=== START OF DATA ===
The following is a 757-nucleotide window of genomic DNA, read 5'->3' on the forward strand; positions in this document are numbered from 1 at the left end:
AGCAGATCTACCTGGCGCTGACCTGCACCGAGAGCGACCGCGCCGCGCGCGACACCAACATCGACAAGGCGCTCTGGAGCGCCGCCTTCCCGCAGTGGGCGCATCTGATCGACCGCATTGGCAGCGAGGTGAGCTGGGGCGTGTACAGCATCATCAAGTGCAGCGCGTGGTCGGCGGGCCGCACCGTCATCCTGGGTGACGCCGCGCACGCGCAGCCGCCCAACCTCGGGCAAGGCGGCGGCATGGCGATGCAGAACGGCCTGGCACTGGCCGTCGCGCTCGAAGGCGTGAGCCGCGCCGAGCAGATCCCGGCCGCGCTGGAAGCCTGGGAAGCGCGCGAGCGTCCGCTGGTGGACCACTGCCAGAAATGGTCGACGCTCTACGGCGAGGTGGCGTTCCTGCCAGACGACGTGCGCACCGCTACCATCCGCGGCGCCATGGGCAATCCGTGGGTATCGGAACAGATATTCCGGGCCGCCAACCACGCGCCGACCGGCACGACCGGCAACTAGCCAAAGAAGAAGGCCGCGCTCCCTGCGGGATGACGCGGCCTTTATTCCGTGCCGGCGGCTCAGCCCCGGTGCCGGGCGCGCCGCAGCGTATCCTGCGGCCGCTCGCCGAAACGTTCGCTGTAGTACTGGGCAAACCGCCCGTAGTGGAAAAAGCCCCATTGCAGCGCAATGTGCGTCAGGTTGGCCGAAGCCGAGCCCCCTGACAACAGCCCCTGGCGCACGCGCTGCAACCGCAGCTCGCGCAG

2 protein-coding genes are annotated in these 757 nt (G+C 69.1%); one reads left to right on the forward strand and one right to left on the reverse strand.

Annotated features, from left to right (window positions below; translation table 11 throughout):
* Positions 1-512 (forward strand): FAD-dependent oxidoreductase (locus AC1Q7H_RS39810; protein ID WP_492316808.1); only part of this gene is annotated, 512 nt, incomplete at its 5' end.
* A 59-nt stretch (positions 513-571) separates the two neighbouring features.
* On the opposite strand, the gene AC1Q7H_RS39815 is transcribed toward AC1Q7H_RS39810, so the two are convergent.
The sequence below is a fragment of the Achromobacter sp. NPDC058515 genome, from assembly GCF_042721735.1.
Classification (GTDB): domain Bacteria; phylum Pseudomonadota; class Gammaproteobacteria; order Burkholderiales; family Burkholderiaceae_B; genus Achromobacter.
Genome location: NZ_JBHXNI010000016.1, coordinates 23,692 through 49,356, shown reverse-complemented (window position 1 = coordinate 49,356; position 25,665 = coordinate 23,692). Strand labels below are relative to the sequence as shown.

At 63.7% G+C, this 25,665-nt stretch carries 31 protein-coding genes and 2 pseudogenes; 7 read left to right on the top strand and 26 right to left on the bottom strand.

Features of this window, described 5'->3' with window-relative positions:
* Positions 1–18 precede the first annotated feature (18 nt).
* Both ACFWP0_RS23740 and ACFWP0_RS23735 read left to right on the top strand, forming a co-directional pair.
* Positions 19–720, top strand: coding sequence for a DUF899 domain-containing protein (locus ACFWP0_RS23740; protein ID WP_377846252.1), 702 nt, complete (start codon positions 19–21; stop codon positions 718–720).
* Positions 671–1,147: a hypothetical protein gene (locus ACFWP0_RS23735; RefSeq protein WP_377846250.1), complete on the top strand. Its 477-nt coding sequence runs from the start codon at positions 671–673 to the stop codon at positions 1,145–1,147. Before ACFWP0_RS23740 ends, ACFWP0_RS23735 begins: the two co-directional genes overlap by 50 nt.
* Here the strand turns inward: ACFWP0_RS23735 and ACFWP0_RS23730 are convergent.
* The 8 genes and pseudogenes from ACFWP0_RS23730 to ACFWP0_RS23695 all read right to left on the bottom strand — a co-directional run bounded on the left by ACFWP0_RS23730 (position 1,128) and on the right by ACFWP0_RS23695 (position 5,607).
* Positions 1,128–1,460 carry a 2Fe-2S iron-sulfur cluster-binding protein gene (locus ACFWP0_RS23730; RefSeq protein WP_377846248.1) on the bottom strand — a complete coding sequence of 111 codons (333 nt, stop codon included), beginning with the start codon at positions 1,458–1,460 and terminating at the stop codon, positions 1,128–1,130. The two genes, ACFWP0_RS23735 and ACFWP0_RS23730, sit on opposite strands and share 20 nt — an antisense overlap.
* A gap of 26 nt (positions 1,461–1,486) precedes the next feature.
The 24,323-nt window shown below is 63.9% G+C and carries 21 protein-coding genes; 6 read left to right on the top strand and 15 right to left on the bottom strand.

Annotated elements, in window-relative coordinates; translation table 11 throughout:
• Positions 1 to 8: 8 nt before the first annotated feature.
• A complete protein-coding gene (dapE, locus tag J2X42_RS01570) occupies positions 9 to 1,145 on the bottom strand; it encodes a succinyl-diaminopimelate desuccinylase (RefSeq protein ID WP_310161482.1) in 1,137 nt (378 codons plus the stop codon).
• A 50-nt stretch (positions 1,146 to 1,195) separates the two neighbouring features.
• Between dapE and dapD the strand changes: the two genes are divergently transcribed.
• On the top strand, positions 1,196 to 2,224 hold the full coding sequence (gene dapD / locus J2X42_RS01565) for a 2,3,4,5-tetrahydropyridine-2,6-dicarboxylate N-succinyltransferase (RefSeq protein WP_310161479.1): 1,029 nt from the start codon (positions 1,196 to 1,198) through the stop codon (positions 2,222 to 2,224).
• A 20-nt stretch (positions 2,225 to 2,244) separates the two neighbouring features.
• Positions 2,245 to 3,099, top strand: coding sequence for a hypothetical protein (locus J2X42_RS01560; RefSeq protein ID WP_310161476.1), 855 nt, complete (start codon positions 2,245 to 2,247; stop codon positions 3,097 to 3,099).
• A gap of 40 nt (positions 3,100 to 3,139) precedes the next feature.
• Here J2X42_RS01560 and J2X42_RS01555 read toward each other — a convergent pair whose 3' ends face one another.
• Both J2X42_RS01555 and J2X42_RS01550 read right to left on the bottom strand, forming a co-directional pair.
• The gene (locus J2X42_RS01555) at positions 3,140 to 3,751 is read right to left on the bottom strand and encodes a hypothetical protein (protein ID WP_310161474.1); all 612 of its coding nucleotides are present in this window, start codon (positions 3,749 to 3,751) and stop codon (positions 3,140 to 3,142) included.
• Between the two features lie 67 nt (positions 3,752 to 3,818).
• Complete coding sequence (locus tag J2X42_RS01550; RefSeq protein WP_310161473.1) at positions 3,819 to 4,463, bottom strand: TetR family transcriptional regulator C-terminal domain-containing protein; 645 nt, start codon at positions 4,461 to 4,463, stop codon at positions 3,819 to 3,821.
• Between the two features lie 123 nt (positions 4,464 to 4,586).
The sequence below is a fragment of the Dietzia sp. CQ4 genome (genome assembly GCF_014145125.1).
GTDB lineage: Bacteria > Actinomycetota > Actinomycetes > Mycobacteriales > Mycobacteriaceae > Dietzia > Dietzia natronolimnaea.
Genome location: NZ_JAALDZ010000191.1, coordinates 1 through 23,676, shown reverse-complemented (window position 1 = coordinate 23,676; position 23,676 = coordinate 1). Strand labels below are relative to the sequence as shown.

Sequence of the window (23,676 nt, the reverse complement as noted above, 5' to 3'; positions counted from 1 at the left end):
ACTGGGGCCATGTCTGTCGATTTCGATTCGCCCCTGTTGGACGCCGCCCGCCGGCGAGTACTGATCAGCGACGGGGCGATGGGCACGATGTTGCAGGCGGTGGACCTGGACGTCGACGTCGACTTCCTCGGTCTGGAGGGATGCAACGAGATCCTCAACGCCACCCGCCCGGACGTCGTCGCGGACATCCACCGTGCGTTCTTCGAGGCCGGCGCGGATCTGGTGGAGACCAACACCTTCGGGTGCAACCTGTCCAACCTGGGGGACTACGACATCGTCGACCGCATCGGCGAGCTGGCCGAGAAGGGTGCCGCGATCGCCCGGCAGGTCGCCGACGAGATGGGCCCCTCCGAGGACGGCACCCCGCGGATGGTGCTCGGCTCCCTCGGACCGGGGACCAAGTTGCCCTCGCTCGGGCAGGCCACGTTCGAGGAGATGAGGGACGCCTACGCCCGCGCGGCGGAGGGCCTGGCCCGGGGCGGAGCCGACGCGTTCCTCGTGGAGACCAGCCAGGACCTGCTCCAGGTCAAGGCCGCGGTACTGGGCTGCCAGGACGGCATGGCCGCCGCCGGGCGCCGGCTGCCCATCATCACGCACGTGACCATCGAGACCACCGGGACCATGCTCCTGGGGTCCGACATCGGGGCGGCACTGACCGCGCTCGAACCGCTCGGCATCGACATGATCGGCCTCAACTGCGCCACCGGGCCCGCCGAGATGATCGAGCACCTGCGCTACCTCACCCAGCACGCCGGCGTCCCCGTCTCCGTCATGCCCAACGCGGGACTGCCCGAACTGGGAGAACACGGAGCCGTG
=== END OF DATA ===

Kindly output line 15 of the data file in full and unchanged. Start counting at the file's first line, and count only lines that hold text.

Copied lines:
* Positions 19–720, top strand: coding sequence for a DUF899 domain-containing protein (locus ACFWP0_RS23740; protein ID WP_377846252.1), 702 nt, complete (start codon positions 19–21; stop codon positions 718–720).